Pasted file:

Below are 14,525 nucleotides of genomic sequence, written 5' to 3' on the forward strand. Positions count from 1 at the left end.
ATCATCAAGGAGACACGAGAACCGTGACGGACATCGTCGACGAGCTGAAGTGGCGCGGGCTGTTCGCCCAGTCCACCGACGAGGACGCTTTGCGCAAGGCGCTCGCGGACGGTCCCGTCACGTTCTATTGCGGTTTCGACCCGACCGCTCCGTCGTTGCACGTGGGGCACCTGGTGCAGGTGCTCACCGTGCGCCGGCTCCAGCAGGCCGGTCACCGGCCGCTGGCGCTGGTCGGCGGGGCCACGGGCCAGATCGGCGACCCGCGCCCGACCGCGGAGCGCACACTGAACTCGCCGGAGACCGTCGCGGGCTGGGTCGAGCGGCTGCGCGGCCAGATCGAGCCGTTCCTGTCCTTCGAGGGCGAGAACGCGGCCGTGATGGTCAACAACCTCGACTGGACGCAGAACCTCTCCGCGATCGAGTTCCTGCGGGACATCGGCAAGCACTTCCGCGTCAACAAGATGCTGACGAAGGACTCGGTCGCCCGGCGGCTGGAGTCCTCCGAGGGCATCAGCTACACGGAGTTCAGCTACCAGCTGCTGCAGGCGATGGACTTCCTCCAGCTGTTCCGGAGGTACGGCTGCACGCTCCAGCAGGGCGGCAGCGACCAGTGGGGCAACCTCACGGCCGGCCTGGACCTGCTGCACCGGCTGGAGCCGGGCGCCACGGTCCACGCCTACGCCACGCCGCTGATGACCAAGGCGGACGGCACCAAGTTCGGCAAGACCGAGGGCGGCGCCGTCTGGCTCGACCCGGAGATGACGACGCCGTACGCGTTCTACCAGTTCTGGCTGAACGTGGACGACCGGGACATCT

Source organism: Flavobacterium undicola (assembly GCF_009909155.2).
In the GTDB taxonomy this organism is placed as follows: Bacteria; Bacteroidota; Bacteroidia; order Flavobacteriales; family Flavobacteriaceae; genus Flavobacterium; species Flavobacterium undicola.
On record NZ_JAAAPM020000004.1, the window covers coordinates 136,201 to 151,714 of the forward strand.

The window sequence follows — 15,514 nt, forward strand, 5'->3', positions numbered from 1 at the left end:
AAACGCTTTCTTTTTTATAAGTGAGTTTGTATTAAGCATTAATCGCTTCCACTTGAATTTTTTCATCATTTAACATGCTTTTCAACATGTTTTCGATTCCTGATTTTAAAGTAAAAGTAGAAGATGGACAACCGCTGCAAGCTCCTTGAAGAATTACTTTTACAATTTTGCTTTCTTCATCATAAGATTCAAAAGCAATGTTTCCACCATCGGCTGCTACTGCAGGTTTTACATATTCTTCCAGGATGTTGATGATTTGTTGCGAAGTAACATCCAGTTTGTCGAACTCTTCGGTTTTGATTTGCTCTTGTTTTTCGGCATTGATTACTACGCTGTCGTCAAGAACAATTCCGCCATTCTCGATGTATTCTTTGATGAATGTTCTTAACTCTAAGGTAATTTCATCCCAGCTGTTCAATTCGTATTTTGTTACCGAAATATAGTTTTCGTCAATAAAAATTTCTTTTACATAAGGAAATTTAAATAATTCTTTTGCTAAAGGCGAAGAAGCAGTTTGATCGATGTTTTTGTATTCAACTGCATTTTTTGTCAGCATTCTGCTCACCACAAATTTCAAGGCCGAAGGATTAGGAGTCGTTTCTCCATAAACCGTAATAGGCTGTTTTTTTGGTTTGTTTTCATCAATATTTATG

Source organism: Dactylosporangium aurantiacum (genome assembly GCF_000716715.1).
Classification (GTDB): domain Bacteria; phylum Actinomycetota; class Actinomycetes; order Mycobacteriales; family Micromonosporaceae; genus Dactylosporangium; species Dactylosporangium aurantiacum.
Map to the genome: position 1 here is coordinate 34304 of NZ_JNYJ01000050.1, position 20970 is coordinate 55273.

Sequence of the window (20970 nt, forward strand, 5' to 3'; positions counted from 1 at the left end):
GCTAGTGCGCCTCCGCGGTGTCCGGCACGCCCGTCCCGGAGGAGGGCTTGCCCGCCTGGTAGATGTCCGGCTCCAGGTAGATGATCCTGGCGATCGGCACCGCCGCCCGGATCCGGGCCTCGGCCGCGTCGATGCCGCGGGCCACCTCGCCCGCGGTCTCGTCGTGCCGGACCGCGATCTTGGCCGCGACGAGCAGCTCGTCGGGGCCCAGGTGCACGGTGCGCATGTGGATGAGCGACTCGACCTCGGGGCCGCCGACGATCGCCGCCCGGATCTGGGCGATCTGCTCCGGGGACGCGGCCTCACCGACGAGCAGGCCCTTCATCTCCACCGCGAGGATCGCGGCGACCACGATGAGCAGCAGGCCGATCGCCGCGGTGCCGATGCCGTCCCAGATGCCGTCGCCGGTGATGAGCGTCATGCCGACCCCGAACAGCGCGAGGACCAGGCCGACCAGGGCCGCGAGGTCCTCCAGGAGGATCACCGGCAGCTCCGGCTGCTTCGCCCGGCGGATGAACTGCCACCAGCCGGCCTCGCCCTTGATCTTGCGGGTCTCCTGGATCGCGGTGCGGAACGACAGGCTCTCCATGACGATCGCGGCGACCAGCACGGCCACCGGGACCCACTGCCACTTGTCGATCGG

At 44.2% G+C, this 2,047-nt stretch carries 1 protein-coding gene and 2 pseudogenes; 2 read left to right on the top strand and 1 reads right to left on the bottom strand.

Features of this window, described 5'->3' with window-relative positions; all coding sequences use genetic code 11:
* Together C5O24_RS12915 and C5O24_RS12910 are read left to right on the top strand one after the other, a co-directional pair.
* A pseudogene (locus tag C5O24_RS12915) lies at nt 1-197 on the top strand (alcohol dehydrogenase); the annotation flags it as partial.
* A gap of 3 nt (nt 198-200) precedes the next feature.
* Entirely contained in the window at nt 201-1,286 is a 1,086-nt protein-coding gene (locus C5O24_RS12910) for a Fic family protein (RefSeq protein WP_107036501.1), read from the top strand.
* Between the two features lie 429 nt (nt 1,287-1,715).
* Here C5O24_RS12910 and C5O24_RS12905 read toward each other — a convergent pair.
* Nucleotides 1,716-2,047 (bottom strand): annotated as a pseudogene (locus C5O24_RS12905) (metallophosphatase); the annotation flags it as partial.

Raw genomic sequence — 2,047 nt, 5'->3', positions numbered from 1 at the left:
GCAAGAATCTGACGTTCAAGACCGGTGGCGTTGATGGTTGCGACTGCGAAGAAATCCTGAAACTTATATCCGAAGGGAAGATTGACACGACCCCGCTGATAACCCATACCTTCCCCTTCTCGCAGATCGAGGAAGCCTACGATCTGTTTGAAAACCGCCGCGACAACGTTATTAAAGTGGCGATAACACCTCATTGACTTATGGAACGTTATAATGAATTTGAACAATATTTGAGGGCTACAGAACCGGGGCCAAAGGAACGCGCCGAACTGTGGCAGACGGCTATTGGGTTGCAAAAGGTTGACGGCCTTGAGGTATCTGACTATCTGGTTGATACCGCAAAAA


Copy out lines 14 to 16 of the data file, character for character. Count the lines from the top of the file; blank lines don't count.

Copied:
Features of this window, described 5'->3' with window-relative positions; all coding sequences use genetic code 11:
* Together C5O24_RS12915 and C5O24_RS12910 are read left to right on the top strand one after the other, a co-directional pair.
* A pseudogene (locus tag C5O24_RS12915) lies at nt 1-197 on the top strand (alcohol dehydrogenase); the annotation flags it as partial.